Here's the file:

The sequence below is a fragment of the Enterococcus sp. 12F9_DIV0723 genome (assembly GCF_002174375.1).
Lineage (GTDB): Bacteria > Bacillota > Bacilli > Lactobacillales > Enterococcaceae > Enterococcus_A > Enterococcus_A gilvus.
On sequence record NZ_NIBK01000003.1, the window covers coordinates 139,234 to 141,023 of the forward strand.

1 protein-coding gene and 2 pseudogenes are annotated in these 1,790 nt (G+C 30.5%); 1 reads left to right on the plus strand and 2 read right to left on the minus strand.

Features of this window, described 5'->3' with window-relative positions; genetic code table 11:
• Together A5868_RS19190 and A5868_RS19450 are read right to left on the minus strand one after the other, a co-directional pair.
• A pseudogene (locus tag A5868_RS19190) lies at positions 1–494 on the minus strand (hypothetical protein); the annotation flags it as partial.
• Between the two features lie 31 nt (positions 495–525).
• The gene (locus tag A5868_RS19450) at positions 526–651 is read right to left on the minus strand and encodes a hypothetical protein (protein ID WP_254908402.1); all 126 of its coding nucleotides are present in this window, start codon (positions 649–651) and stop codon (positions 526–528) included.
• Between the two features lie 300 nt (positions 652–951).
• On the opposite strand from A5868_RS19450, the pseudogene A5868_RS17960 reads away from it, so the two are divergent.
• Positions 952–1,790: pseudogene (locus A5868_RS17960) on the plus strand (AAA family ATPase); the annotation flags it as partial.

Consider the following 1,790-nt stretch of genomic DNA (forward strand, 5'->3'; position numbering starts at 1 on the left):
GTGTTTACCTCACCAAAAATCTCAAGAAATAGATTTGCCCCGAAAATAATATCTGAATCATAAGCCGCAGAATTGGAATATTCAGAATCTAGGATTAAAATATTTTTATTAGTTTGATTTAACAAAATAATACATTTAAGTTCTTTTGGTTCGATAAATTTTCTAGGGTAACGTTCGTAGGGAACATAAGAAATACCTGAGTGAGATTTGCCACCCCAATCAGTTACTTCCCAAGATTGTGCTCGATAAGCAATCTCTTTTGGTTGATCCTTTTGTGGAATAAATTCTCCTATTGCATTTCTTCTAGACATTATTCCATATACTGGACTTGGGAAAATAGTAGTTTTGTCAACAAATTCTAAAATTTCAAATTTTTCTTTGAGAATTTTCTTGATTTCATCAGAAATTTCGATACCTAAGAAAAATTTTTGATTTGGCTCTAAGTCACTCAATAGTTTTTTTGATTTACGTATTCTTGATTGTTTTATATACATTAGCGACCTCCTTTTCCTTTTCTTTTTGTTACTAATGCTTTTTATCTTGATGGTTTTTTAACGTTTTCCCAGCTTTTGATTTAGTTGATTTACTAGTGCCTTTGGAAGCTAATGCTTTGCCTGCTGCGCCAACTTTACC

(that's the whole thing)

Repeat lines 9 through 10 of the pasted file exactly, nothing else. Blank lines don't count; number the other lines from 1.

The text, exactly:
• The gene (locus tag A5868_RS19450) at positions 526–651 is read right to left on the minus strand and encodes a hypothetical protein (protein ID WP_254908402.1); all 126 of its coding nucleotides are present in this window, start codon (positions 649–651) and stop codon (positions 526–528) included.
• Between the two features lie 300 nt (positions 652–951).